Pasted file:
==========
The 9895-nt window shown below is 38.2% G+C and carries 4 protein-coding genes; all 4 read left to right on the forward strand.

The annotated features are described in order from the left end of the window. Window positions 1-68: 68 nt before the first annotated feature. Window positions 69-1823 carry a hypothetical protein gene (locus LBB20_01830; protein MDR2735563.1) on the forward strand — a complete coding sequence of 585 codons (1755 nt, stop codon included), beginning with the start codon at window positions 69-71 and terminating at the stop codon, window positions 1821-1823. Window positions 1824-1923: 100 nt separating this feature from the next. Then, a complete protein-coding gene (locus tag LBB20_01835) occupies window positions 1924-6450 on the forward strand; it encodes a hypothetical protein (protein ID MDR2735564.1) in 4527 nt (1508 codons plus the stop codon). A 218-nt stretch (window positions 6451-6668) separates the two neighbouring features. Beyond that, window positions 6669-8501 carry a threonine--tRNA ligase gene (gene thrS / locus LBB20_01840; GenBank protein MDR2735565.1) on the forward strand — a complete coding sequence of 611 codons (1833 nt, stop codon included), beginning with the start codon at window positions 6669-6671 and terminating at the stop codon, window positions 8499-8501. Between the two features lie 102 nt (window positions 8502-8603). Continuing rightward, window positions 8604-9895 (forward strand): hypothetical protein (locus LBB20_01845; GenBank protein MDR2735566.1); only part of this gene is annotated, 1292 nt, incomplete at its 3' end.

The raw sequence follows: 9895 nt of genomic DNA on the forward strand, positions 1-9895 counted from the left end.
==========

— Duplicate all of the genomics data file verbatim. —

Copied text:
The 9895-nt window shown below is 38.2% G+C and carries 4 protein-coding genes; all 4 read left to right on the forward strand.

The annotated features are described in order from the left end of the window. Window positions 1-68: 68 nt before the first annotated feature. Window positions 69-1823 carry a hypothetical protein gene (locus LBB20_01830; protein MDR2735563.1) on the forward strand — a complete coding sequence of 585 codons (1755 nt, stop codon included), beginning with the start codon at window positions 69-71 and terminating at the stop codon, window positions 1821-1823. Window positions 1824-1923: 100 nt separating this feature from the next. Then, a complete protein-coding gene (locus tag LBB20_01835) occupies window positions 1924-6450 on the forward strand; it encodes a hypothetical protein (protein ID MDR2735564.1) in 4527 nt (1508 codons plus the stop codon). A 218-nt stretch (window positions 6451-6668) separates the two neighbouring features. Beyond that, window positions 6669-8501 carry a threonine--tRNA ligase gene (gene thrS / locus LBB20_01840; GenBank protein MDR2735565.1) on the forward strand — a complete coding sequence of 611 codons (1833 nt, stop codon included), beginning with the start codon at window positions 6669-6671 and terminating at the stop codon, window positions 8499-8501. Between the two features lie 102 nt (window positions 8502-8603). Continuing rightward, window positions 8604-9895 (forward strand): hypothetical protein (locus LBB20_01845; GenBank protein MDR2735566.1); only part of this gene is annotated, 1292 nt, incomplete at its 3' end.

The raw sequence follows: 9895 nt of genomic DNA on the forward strand, positions 1-9895 counted from the left end.